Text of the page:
In the case of our cracked-screen laptop, if it is more than a 3 years old and is a consumer-grade laptop, this is another reason to consider investing in a new, lighter, faster, more functional laptop rather than fixing the old one.
Evaluate the Soft Costs
There are many hidden “soft costs” that you may not realize are involved in buying a new computer vs. repairing.
- Software – Because software is “licensed” and not “owned,” you may not be permitted to transfer the software programs to a new computer. If your software is allowed to be transferred, you’ll also need your software’s “license keys” and sometimes the original CD or DVD. Did you remember to keep those filed safely away? Many times we don’t, which means you may have to re-purchase hundreds of dollars worth of software.
- Your data – For most users not yet completely in “the cloud,” all their personal files, documents, pictures, and music reside on the hard drive of their current computer. Transferring this important data to your new computer is an often overlooked yet vital expense that many forget to consider.
- Learning curve – New computers, even with a difference in age of only a couple years, will often have very different software that will take some time to get used to. This was a major hang-up for users moving from Windows XP, Vista, or 7 to Windows 8 or 10 as the differences were massive. You may not be able to “hit the floor running” with your new computer, which may cause some unexpected down time.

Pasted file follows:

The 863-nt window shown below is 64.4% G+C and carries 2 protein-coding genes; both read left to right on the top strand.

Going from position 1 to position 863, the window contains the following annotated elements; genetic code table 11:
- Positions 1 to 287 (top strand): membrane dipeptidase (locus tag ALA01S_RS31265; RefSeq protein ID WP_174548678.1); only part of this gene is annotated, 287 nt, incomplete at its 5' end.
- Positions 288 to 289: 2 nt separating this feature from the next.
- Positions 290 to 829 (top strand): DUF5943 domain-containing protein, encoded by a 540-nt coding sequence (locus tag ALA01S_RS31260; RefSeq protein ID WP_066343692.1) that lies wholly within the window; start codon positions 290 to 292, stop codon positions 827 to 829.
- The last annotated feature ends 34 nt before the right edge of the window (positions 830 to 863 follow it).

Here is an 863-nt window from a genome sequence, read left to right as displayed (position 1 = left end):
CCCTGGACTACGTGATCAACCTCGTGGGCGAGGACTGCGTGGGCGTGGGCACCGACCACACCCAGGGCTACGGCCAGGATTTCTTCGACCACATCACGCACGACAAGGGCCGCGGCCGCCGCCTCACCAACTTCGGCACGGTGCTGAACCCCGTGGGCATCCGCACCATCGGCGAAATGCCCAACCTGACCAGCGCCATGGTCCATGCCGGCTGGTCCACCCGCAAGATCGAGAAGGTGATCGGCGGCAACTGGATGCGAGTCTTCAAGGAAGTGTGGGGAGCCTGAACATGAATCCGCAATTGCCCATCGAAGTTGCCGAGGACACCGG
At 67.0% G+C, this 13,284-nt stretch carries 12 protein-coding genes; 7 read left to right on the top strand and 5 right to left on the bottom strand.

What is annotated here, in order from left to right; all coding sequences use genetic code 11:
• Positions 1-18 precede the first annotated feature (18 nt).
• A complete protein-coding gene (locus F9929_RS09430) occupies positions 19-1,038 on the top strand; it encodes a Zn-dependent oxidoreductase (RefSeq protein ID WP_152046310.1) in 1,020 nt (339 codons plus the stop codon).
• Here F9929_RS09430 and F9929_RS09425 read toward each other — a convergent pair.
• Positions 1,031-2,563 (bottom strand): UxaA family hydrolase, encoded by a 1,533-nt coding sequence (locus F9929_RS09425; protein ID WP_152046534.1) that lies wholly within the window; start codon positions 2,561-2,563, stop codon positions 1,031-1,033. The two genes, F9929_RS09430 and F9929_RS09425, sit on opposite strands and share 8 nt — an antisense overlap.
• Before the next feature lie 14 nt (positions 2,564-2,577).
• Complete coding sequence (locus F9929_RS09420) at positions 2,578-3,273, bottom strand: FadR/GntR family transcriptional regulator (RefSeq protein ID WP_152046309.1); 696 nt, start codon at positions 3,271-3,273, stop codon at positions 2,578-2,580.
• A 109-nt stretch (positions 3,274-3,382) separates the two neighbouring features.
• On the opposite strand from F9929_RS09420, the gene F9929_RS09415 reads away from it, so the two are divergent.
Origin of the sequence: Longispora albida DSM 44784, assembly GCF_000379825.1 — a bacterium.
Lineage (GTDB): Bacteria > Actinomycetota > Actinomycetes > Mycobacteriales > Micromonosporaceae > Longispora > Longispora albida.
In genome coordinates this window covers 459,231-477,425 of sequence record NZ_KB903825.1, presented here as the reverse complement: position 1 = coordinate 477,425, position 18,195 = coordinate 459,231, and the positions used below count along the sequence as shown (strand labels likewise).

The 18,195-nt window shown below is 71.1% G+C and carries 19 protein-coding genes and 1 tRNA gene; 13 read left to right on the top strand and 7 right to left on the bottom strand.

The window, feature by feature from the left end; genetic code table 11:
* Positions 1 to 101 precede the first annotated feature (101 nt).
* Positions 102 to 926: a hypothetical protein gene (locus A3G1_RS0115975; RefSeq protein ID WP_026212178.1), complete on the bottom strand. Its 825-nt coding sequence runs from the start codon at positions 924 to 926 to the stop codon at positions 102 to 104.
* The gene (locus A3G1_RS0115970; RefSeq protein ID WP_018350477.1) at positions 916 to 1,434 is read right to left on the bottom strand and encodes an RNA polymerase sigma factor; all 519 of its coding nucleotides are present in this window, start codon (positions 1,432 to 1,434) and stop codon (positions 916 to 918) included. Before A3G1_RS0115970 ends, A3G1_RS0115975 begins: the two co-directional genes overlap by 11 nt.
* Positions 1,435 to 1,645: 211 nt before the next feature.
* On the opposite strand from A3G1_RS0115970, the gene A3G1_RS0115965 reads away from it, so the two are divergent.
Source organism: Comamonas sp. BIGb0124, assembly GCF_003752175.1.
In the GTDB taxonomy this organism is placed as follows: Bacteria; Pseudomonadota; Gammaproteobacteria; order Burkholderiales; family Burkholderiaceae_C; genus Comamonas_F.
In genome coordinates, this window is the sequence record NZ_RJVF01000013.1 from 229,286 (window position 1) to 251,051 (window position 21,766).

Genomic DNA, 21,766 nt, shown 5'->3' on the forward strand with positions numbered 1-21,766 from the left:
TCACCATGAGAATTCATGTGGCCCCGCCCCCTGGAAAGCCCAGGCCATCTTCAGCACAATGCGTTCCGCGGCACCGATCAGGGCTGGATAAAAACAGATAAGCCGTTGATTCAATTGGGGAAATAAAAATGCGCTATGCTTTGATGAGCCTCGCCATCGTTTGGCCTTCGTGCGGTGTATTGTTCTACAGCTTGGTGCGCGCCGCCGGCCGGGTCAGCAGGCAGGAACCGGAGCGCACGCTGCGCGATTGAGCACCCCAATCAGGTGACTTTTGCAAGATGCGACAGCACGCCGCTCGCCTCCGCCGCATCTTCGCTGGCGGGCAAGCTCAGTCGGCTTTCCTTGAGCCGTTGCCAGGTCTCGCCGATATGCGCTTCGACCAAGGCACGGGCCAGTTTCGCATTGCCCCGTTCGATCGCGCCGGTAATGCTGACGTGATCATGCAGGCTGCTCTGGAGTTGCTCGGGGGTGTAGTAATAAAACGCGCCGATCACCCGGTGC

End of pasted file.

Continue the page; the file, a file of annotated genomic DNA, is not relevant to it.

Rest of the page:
When evaluating the cost of repair vs. replacement, it’s important to consider not only the cost of labor and hardware but also the ramp-up costs involved with getting a new machine operational.
If you have very little software and data stored on the cracked-screen laptop, virtually no customization, and use mainly software-as-a-service (SaaS, or “cloud-based”) programs, you may lose a minimal amount of productivity by replacing your machine. On the other hand, if you have a lot of data and customized programs installed on your hardware, getting a new machine up and running may cause significant downtime.
Should I Fix or Buy New?
For some people, you may have a lot to consider in making this decision! For others, especially those who’ve taken the leap to “cloud computing,” replacing your computer may be a much simpler choice.